Sunday, September 2, 2012

Emeline Agnew photos 1-40

Fermentation:  The chemical breakdown of a substance by yeasts, bacteria, and other microorganisms. In this case, it is conversion of carbohydrates to alcohol using yeast bacteria. This is an example of fermentation because the fruit (carbohydrates) contain sugar which is eaten when added to the yeast bacteria, resulting in alcohol and carbon dioxide. (which is why it bubbles)

Gymnosperm Cones: Gymnosperms are a group of seed producing plants such as conifers. These plants have exposed seeds without ovaries, and usually develop on the surface of leaves or in a cone. This pine cone is an example of a gymnosperm cone.

Gymnosperm Leaf: Gymnosperms, specifically the conifer shown here, are cone-bearing plants with vascular tissue. Conifers like this one are characterized by long, needle-like leaves, although this is not a trait of all gymnosperms.

Predation: The preying of one animal on others. This is an example of predation because, although it’s hard to see, there’s a fly stuck in the spider web. In this case, the spider is preying on the fly.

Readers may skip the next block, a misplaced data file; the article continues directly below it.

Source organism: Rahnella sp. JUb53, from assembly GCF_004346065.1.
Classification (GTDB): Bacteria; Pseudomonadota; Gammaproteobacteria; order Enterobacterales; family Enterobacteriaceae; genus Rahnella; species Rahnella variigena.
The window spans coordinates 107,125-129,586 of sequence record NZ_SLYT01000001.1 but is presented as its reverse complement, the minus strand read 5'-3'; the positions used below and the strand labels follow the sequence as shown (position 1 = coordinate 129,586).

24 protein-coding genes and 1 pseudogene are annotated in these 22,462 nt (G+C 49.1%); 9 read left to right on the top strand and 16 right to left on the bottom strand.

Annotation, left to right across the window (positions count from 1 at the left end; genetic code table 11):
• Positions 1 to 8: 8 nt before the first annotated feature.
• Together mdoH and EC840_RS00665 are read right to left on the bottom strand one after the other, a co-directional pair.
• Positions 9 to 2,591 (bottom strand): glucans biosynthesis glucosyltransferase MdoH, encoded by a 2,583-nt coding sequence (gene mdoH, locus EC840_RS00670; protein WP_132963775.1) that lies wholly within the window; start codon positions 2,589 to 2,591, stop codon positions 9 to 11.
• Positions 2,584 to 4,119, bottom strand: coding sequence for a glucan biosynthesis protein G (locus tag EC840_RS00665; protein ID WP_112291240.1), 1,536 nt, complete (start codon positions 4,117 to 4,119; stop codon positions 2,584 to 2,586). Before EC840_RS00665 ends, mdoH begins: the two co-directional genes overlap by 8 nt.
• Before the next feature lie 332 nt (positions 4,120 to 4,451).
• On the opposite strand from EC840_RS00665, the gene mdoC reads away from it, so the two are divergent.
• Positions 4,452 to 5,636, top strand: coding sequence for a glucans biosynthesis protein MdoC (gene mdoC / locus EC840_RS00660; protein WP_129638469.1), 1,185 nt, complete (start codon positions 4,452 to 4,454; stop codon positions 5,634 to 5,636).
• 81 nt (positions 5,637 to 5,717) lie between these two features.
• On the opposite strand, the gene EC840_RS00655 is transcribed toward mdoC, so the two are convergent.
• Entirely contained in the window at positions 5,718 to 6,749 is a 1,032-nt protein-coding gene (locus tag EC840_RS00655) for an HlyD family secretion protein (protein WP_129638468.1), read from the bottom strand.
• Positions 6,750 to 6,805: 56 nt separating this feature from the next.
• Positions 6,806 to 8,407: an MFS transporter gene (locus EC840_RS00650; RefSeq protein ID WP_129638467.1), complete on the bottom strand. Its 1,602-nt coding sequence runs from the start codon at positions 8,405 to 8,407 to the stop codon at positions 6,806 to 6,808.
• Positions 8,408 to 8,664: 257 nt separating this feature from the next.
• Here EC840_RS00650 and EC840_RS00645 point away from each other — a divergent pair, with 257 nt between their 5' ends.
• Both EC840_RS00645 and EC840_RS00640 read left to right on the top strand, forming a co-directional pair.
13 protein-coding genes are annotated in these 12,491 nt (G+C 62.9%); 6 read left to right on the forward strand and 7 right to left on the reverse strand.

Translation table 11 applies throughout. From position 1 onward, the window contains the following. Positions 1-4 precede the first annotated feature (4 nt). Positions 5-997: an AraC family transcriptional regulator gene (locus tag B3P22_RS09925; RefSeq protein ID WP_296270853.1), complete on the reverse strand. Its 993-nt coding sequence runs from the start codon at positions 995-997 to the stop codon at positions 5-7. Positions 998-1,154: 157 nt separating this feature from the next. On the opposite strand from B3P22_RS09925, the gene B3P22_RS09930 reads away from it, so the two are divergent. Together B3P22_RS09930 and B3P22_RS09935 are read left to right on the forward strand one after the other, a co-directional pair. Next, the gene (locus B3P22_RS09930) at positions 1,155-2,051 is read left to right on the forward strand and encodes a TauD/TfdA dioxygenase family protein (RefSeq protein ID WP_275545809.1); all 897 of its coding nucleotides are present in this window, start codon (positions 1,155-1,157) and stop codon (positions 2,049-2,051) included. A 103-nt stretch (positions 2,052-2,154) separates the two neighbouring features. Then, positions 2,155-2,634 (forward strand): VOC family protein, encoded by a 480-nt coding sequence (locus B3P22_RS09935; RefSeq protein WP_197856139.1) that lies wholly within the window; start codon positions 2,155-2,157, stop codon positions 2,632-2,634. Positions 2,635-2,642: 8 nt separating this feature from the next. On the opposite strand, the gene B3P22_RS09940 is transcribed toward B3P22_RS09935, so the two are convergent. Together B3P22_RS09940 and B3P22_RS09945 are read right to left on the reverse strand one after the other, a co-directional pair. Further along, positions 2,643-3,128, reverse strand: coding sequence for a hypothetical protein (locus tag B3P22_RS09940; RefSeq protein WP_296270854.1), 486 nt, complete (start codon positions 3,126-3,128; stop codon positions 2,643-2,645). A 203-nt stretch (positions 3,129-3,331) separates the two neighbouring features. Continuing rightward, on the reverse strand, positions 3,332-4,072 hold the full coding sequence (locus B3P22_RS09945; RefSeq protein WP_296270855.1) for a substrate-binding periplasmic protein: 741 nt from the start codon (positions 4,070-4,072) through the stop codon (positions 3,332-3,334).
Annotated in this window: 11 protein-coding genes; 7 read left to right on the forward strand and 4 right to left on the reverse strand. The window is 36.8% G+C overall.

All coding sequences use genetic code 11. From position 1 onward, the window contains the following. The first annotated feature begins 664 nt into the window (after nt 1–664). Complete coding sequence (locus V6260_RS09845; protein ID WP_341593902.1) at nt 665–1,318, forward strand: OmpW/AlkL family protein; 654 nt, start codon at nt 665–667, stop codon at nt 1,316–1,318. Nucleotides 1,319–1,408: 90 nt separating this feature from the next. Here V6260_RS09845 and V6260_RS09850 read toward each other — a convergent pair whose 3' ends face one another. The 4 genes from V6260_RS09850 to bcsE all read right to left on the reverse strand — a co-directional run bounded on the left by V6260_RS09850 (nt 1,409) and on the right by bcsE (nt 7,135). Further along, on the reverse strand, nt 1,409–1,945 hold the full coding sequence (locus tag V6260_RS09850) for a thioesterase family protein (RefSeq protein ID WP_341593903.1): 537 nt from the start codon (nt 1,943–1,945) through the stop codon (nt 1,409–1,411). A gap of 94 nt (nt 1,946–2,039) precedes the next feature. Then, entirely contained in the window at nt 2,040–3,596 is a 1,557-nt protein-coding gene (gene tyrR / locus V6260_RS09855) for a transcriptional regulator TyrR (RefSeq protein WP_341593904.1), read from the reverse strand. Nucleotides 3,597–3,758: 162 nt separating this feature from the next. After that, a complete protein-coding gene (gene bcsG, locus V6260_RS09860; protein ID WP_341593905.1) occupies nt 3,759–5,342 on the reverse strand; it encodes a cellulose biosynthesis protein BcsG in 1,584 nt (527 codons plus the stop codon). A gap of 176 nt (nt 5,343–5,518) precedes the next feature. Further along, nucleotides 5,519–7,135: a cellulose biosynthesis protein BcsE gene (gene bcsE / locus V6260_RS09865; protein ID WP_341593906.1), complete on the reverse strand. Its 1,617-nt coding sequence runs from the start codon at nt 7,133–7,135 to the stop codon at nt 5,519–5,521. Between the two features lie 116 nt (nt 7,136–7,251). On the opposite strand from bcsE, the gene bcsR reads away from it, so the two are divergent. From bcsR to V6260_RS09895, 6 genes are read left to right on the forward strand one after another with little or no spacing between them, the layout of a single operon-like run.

Bilateral Symmetry: Can be divided into symmetrical halves. This lead is an example of bilateral symmetry because each side is identical, making the leaf symmetrical.

Connective tissue: An animal tissue developed from the embryonic mesoderm that supports organs, fills the spaces between them, and forms tendons and ligaments. My skin is an example of connective tissue, which contains collagen fibers.

Endotherm: An animal can generate its own heat, in others words a warm blooded animal. A cat is an example of an endotherm, for it is not dependent on external sources of body heat.

Adaptation of an Animal: The way a species changes to accommodate to a different environment. This is an example of an adaptation because my cat has retractable claws, whereas cheetahs only have partially retractable claws in order to give them more traction while running.

Heterotroph: An organism which gets its nutrients from complex organic substances. My sister is an example of a heterotroph; she can not acquire nutrients from inorganic substances like carbon dioxide.

Flower Ovaries: In flowering plants, ovaries is the part of the female reproductive organ that contains the seeds. Plums are an example of ovary because their purpose is to protect their seeds as well as to help disperse them.

Dominant vs. Recessive Phenotype: A dominant phenotype comes from a genotype with a dominant allele, while the recessive phenotype has a genotype with a recessive allele. Because of this, dominant phenotypes are more common. This is an example of a dominant phenotype (brown hair) compared to a recessive phenotype (blonde hair).